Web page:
When we teach this skill, we tell the supervisee about it: For every affect-laden word you notice, try to notice and seizethe word, and explore what it is like. The supervisor might model this skill first and give the practicing of the skill forunofficial homework so that the supervisee has the experience of the skill and the didactic learning, too.
Modeling the Intervention Supervisor: How does it feel to imagine doing this? Supervisee: It feels a little daunting.
Supervisor: And that daunting feeling—What is that like inside of you? Is it okay to ask?
Supervisee: Yes, it’s okay to ask. Ya . . . I can feel myself shrink inside.
Supervisor: Is it okay to stay with that? What is the shrinking like inside?
Supervisee: A fluttery sensation inside my chest—right here [puts her hand to her collarbone] and the thought comesthat I won’t be able to. And then the fear that I won’t be any good at AEDP, and you won’t like me.
Supervisor: Right, okay. And how is it to let me know that?
Supervisee: It feels vulnerable.
Supervisor: And how is that for you to feel vulnerable with me?
A portrayal is a specific technique used to build emotional and expressive capacities, and to mine the dynamics of a particularrelationship in AEDP therapy and supervision. Portrayals can be real or imagined scenes from the past, present, or future inwhich the client or supervisee is invited to have a reparative, or a feared, avoided, or a wished-for experience through thevehicle of imagination. The more vivid and specific the imagery, the more connections there are to dynamic and affectiveexperiencing. The imagery and metaphor of portrayals activate almost as many areas of the brain as actual livedexperience (Pally, 2000, pp. 33, 132). Portrayal experiences in session assist in the processing of dynamic material and canhelp to bring countertransference issues to light. The language of portrayals expands the supervisee’s experiential,emotional repertoire. As supervisees gradually face—intrapsychically—people, affects, and situations they previouslyavoided because of their painful/frightening/longed-for content, they improve their ability to connect with their clients intheir therapy sessions. Portrayals open up possibilities for supervisees to become more assertive, confident, and emotionallyconnected, and to engage in adaptive actions on behalf of themselves (Prenn, 2010).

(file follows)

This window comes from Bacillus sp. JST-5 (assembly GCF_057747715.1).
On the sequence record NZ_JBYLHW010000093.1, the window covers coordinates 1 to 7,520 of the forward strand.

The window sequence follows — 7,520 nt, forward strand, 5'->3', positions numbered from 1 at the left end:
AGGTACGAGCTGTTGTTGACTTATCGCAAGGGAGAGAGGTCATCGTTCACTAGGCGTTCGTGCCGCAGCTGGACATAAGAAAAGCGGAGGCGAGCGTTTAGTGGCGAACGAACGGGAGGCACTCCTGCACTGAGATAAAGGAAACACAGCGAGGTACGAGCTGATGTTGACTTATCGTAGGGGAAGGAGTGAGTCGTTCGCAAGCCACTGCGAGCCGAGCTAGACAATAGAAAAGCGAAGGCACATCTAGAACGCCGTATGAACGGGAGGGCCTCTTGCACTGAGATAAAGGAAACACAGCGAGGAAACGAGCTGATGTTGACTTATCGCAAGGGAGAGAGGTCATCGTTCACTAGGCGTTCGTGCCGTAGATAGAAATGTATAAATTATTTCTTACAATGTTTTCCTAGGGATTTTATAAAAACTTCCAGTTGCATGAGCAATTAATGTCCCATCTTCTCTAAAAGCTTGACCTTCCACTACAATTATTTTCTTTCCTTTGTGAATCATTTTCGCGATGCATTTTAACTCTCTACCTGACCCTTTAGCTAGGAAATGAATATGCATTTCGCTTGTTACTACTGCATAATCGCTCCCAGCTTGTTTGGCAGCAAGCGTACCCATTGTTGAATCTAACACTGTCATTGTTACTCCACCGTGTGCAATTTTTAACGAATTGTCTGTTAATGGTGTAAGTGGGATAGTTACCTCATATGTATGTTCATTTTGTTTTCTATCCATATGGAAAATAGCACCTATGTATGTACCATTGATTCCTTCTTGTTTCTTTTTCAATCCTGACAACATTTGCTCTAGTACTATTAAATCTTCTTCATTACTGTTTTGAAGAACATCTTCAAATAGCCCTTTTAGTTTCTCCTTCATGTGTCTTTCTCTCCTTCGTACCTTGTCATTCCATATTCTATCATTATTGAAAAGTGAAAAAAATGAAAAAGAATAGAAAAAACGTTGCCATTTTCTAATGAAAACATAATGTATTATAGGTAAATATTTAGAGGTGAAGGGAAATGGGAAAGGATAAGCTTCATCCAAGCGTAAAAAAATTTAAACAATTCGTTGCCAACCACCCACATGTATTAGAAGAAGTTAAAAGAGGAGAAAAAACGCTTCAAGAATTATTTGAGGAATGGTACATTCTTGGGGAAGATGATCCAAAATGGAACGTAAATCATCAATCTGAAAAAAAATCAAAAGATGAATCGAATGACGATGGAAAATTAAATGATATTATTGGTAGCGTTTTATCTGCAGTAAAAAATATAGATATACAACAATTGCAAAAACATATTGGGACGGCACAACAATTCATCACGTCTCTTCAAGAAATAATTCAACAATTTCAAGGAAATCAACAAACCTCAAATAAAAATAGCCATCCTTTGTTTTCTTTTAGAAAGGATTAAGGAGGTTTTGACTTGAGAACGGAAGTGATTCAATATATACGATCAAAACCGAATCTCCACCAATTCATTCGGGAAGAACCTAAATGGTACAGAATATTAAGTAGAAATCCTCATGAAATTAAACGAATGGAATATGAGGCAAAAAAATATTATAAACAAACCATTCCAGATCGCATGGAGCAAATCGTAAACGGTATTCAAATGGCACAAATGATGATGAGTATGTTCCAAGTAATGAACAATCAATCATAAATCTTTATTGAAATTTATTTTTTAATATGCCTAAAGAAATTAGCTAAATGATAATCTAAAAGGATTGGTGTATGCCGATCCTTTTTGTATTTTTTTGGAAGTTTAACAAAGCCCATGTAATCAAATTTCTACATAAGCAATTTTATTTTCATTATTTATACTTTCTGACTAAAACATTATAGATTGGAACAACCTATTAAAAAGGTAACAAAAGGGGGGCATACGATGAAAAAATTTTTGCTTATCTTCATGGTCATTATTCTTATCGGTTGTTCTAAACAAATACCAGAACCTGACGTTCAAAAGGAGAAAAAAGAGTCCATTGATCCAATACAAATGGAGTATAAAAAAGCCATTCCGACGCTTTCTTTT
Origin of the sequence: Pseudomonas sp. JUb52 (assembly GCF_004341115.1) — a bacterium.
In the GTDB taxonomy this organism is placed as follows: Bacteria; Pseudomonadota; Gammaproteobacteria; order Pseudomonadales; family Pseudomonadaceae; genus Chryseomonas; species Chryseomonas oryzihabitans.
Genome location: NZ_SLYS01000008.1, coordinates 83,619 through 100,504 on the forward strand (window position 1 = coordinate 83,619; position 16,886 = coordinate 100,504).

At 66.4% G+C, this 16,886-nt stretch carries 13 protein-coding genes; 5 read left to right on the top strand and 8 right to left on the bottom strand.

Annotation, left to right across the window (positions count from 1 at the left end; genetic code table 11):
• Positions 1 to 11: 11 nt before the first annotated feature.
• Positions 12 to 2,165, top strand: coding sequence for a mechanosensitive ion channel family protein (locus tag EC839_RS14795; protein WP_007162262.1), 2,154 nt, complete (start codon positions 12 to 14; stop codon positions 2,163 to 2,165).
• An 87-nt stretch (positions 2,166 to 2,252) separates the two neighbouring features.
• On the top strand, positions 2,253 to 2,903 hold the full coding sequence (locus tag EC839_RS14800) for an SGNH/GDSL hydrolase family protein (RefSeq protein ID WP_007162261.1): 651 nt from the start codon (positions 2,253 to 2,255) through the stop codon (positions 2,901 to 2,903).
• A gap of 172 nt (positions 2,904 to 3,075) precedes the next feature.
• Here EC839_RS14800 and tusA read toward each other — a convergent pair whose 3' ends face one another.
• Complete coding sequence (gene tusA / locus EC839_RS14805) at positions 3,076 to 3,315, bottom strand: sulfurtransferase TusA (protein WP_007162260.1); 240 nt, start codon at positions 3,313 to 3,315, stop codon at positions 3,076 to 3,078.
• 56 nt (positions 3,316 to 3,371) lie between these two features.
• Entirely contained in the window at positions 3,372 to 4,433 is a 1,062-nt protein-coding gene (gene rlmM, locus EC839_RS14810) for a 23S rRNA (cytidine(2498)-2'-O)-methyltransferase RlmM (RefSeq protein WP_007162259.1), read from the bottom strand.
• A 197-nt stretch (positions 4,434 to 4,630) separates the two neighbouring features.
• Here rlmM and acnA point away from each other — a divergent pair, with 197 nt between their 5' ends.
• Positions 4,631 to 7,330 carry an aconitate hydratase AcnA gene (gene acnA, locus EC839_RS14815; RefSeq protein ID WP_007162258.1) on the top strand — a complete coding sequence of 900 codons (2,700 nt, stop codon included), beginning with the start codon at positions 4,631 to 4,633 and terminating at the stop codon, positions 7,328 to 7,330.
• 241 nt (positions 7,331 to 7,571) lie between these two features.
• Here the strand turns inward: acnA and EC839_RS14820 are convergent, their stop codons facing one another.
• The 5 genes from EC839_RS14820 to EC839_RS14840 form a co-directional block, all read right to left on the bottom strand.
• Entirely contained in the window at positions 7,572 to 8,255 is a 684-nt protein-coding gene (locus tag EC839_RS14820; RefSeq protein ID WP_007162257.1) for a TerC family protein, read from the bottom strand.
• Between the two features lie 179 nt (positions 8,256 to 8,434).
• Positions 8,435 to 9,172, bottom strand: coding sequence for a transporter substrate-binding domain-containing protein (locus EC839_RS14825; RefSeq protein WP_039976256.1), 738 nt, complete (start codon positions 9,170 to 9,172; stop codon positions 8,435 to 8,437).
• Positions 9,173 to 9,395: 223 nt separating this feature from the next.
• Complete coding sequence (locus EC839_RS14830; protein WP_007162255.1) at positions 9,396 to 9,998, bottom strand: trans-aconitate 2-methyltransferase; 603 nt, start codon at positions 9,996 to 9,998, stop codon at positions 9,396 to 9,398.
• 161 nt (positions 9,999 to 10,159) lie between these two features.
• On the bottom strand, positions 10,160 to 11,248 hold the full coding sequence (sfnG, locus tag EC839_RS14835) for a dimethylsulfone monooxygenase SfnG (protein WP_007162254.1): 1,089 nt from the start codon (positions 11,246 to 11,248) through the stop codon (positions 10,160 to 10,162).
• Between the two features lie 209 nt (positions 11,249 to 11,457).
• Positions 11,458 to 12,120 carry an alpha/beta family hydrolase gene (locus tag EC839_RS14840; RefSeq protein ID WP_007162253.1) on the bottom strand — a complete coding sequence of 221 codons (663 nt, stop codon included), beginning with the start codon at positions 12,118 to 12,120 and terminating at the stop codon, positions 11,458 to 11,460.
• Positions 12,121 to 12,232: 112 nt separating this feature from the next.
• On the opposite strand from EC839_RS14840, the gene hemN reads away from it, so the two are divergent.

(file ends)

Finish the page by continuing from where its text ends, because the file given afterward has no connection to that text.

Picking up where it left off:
In AEDP supervision, we use this tool to expand the possibilities of what a supervisee might say to a client. It is a way to start to formulate a response or a prompt; to put it into language; and to build new, expressive neural networks.The standard intervention is: “What would you want to say or do to let your client know how you feel about this if youcould say or do anything at all without censoring?” It is a way to ask them to imagine— and thus experience—alternative ways of dealing with the client or ways to solve whatever dilemma the supervisee presents with. An even simplerintervention is: “What might you say?”
In the following vignette, notice the following skills in action: affirmation, modeling (supervisor models theintervention, describes possible interventions first), asking permission, and using imagination.
Supervisor: What might you say to Suzanna, your client? [starting and modeling the use of portrayal]
Supervisee: I don’t know. I am having so much trouble with this client. She dodges my every intervention, she nods,sounds emotional. I think we are connecting and getting traction around something . . . and then she dismisses me with awave of her hand, or a“yes, but!” And she moves right away from her emotions and me. I like her so much and understand how she came by her dismissive ways honestly, and yet I feel so shut out by her and so deskilled. I want to help her, and Ijust feel so pushed away by her!
Supervisor: I love what you just said. [expressing delight in the supervisee] I think you just said it! What could you say to her about all of this? [affirming all supervisee is already doing]
Supervisee: I don’t know.
Supervisor: Well, you just so beautifully told me how you experience her. Could you imagine telling her? [stretching thesupervisee to just imagine]